Graham highlights the importance of their software system, Vector, which holds together the entire management function, providing everyone with a view into the process, delivering transparency to its clients, waste collection providers, and stakeholders. The company also extends its services to the private sector, with care homes being a significant focus.

Since Anenta’s inception, the company has grown to manage approximately 18,000 to 19,000 locations, driving savings of around £80 million over the past decade. “We’ve moved into a decent position. But all the while, the main focus for Anenta is full transparency on every aspect.”

Graham recognises the challenges ahead, particularly in terms of reducing carbon footprints and managing waste producer behaviour. He believes in the need for new disposal technologies and changes in transportation, such as the use of electric vehicles. He also stresses the importance of accurate carbon emission tracking and standardising methodologies for waste management.

A Legacy of Sustainable Progress

It is evident that Graham’s vision for his legacy is deeply intertwined with the ethos of his company. His approach to leadership is refreshingly straightforward: “I wake up in the morning and go and get the job done.”

Graham's aspiration for Anenta is not just about survival, but continuous improvement and growth. He says, “I’d like the business to continue doing what we do right, but it’s also about doing the right things," and envisions a future where his company contributes to a better world by making decisions that “ultimately create and move things forward into a better position.”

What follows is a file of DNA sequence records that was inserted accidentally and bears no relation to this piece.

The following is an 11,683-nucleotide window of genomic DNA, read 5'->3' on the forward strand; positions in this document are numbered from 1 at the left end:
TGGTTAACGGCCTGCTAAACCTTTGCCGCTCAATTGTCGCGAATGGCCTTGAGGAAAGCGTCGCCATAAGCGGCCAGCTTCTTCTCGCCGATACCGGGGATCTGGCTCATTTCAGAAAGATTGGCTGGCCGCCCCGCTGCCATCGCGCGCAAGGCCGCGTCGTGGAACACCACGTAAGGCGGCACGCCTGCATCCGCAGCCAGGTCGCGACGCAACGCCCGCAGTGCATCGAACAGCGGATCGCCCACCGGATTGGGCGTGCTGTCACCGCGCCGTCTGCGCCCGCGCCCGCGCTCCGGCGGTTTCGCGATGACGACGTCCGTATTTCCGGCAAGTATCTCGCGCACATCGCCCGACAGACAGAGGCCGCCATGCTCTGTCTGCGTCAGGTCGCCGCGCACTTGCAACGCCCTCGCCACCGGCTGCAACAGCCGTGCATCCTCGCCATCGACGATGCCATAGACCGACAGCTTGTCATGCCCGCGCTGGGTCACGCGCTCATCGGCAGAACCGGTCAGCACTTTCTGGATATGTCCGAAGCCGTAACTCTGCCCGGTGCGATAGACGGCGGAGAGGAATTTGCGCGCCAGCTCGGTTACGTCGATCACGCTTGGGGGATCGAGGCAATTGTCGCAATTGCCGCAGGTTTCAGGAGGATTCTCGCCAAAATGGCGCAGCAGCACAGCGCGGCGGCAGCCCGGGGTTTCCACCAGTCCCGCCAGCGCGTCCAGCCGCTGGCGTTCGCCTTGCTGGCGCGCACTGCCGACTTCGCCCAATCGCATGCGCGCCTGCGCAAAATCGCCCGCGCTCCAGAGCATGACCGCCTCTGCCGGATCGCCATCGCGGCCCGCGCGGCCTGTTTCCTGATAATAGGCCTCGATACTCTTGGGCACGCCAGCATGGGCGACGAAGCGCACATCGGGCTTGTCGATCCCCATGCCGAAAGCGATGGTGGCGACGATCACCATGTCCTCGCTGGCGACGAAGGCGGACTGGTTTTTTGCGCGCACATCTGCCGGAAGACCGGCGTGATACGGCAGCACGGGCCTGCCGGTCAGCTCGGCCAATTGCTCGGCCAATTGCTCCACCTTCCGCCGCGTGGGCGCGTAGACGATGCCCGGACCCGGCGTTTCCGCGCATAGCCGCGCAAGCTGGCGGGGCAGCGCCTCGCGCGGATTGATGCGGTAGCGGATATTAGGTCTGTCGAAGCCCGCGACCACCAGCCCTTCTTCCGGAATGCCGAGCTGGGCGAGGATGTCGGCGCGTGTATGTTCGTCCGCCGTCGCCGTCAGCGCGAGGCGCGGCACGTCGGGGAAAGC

Central to Graham’s vision is the understanding that waste is an enduring issue. He acknowledges, “waste isn’t going to go away anytime soon, so we’ve got to move things forward.” This pragmatic view of the challenges ahead is coupled with a clear sense of direction. He sees opportunities for Anenta to engage with manufacturers, particularly around the issue of packaging.

In the end, Graham’s legacy will consist of building a sustainable business that not only survives but thrives in the face of challenges. It’s about making a difference, one decision at a time. As he puts it, “there’s many things that we can get involved in. But picking your battles is key.”

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Authored By

Gary Ellis
Senior Editor
May 31st 2024, 2:02pm